As online shopping cements its place in the current retail industry, cities have to contend with the rise in urban freight trips, package deliveries and other associated factors.
Plus, expedited options like two-day, one-day, overnight and two-hour delivery have forced the shipping logistics industry to become more agile. For retailers, meeting that demand means shoring up last-mile fulfillment strategies, expanding distribution channels and even working with outside delivery providers. But for cities, expedited shipping means more trucks on already congested roads and an excess of packages.
Cities have been slow to react to the outbreak of demand for last mile logistics with the long-term solution likely involving the repurposing of urban spaces to be used as urban consolidation hubs.
“Cities have been slow to react to the outbreak of demand for last mile logistics with the long-term solution likely involving the repurposing of urban spaces to be used as urban consolidation hubs,” says Tasos Vezyridis, Senior Director of UK and EMEA Retail and Logistics Research, CBRE. “Some European cities are already tackling the problem with interesting trial ideas, such as the KoMoDo Project in Berlin that consists of cooperative use of centrally located micro-depots provided by the Senate Department for Urban Development and Environment. Participating companies include the five largest Courier, Express and Parcel services companies (CEP) in Germany, which will supply selected neighborhoods with eco-friendly cargo bikes.”
According to the 2017 Material Handling Industry’s annual report, urban freight deliveries are expected to grow 40 percent by 2050. For cities looking to stay on the cutting edge, urban planning teams will have to work hand-in-hand with emerging technologies and private-sector providers to keep the delivery playing field in order. And while managing additional packages is nothing new—USPS delivered 3.1 billion packages across the U.S. in 2009 and 5.1 billion in 2016—city infrastructure has a more finite limit than sprawling suburbs or rural areas.
“Urban freight trips are basically fitting a square peg into a round hole,” Christopher Leinberger, chair of the Center for Real Estate and Urban Analysis at George Washington University, told CityLab. “It’s more trucks and more routes jammed onto city streets, which is trying to address a challenge with obsolete thinking.”
Though compiling hard data on urban freight trips isn’t always readily available—freight delivery companies are part of the private-sector, and not regularly tracked by urban transit authorities—the numbers all point to the same unavoidable conclusion: More online shopping equals more delivery vehicles on the road. And major metropolitan areas are making changes.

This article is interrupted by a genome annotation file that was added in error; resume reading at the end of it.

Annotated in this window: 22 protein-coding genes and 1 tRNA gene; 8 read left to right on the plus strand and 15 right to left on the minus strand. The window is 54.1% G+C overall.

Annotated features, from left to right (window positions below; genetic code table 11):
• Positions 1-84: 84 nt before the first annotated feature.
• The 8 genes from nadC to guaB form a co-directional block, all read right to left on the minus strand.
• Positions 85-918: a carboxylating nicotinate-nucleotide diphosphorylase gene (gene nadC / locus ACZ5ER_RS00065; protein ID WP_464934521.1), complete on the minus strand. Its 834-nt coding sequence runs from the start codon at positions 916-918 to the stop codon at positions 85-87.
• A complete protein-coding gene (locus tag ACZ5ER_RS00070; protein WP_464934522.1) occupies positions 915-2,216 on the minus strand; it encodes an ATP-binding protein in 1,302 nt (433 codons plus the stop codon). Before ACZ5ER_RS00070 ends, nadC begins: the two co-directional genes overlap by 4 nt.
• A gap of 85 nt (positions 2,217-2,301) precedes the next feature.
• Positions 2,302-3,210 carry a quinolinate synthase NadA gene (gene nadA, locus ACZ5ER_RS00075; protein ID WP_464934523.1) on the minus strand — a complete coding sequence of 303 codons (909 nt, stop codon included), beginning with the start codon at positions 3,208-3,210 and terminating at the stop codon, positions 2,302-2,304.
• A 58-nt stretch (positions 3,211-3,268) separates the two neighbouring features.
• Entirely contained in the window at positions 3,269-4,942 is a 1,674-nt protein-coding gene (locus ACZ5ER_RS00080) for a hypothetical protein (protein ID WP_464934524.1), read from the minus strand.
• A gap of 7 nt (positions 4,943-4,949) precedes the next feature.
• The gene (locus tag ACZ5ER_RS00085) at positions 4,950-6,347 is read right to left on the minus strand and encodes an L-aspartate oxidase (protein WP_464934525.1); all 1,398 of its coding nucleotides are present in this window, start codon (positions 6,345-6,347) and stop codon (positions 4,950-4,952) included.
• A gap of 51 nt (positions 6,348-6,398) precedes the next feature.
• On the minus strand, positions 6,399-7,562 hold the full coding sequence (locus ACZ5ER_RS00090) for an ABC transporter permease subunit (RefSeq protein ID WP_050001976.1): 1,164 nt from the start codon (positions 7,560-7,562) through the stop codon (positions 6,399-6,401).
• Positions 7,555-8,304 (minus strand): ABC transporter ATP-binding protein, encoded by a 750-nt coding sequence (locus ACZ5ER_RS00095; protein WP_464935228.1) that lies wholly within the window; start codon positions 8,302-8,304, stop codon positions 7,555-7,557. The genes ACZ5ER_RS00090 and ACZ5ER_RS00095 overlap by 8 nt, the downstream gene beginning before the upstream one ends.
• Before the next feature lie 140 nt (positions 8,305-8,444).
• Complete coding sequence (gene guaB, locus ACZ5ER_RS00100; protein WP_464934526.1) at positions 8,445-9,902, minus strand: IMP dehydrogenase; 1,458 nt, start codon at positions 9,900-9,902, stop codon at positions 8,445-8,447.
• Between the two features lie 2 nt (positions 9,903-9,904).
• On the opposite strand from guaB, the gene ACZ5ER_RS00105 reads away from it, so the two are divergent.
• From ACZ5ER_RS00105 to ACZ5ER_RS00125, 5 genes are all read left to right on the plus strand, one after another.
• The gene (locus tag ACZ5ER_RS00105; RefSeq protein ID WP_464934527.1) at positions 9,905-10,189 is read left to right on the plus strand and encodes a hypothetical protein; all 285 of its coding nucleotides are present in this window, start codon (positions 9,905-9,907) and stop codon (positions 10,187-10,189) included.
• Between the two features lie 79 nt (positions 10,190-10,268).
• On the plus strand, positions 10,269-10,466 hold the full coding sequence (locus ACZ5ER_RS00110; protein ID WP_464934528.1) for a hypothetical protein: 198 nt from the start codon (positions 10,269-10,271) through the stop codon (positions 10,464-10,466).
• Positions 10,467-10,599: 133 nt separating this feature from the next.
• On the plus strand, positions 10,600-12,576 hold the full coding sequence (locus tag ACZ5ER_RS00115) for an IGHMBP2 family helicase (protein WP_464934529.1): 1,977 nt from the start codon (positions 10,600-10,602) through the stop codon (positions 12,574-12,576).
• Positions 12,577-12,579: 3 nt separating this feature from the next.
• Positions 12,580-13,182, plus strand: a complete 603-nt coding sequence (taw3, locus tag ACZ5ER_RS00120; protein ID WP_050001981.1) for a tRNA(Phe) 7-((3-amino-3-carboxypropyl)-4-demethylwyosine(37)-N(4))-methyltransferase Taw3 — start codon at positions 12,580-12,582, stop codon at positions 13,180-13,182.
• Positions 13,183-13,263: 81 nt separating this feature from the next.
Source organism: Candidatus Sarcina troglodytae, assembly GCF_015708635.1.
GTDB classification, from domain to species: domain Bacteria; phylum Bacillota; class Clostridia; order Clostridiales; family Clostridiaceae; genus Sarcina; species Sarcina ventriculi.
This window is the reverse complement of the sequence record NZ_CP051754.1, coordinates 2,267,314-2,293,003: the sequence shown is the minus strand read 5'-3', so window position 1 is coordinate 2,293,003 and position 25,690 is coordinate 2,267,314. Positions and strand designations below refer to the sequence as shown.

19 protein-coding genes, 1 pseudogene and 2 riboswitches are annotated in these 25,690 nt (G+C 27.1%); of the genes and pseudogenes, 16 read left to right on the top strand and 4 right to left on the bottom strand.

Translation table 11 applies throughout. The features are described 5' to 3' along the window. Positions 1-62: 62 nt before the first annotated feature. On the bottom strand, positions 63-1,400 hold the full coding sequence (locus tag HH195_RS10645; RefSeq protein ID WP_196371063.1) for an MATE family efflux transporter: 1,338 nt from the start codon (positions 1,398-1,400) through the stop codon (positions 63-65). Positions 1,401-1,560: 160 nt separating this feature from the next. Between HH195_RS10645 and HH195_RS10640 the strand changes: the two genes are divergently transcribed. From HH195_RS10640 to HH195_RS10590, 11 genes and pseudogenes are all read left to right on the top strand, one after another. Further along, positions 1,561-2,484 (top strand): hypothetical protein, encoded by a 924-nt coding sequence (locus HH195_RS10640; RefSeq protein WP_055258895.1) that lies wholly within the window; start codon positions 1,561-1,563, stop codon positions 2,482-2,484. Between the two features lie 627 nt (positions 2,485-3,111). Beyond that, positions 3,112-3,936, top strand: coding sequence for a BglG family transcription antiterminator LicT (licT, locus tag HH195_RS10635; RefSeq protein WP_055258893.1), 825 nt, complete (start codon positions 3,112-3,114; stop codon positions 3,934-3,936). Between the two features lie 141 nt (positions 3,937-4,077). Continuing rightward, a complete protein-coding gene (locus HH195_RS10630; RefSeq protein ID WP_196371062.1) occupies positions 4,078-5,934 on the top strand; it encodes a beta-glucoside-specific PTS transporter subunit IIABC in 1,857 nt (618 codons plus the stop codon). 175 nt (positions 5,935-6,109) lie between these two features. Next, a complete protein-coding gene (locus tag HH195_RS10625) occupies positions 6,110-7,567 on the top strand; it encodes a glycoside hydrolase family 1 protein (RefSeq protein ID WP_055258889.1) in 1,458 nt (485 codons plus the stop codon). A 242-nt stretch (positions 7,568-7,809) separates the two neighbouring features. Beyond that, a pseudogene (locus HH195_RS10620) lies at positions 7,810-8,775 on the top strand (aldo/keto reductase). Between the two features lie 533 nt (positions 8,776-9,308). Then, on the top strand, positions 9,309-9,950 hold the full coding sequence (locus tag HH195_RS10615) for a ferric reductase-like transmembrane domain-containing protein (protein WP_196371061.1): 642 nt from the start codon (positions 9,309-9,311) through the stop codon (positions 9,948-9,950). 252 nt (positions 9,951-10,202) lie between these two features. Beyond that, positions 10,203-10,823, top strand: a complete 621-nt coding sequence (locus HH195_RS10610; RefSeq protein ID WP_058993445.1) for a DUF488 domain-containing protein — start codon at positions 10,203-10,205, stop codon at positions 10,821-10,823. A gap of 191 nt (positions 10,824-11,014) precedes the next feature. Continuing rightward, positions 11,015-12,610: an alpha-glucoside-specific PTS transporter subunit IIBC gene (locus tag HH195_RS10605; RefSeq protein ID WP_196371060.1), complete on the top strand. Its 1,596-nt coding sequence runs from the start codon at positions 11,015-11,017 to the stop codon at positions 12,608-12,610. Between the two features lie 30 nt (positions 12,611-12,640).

New York City’s Department of Transportation is working on a Smart Truck Management plan that would develop a better understanding of “truck route usage and compliance, movement of goods, needs of shoppers and receivers, and community concerns.” So far, the DOT has already implemented their Off-Hour Deliveries program, which encourages deliveries between 7 p.m. and 6 a.m. to help relieve midday congestion. As the city learns more about the behavior of delivery vehicles on the road, they’ll work to enact more meaningful changes.
For the UK, online retail is expected to encompass over one third of total retail sales by 2040—which means more packages and more required space for the supply chain to handle and process all those deliveries. While finding large, well-located warehouses is a challenge in London and other UK cities, having logistics centers near urban hubs will allow companies to shrink the “last-mile” delivery distance and better serve the growing population. By looking outside the box—to multi-story developments and underground options, for example—companies can meet those needs.
Urban freight trips are basically fitting a square peg into a round hole.
In Seattle, UPS is testing delivery by electric bicycle, which can haul up to 400 pounds in large, preloaded crates. The eBike service leaves more room for deliveries on already crowded streets, helps reduce carbon emissions and is already available in over 30 cities globally. The Seattle launch is the first permanent program in the U.S. By relying on bicycles, which have an easier time finding parking, couriers can also reduce exorbitant ticket expenses (in 2006, UPS racked up $18.7 million in parking violations in New York City alone).
Until then, look to the skies—drone delivery could be taking off soon.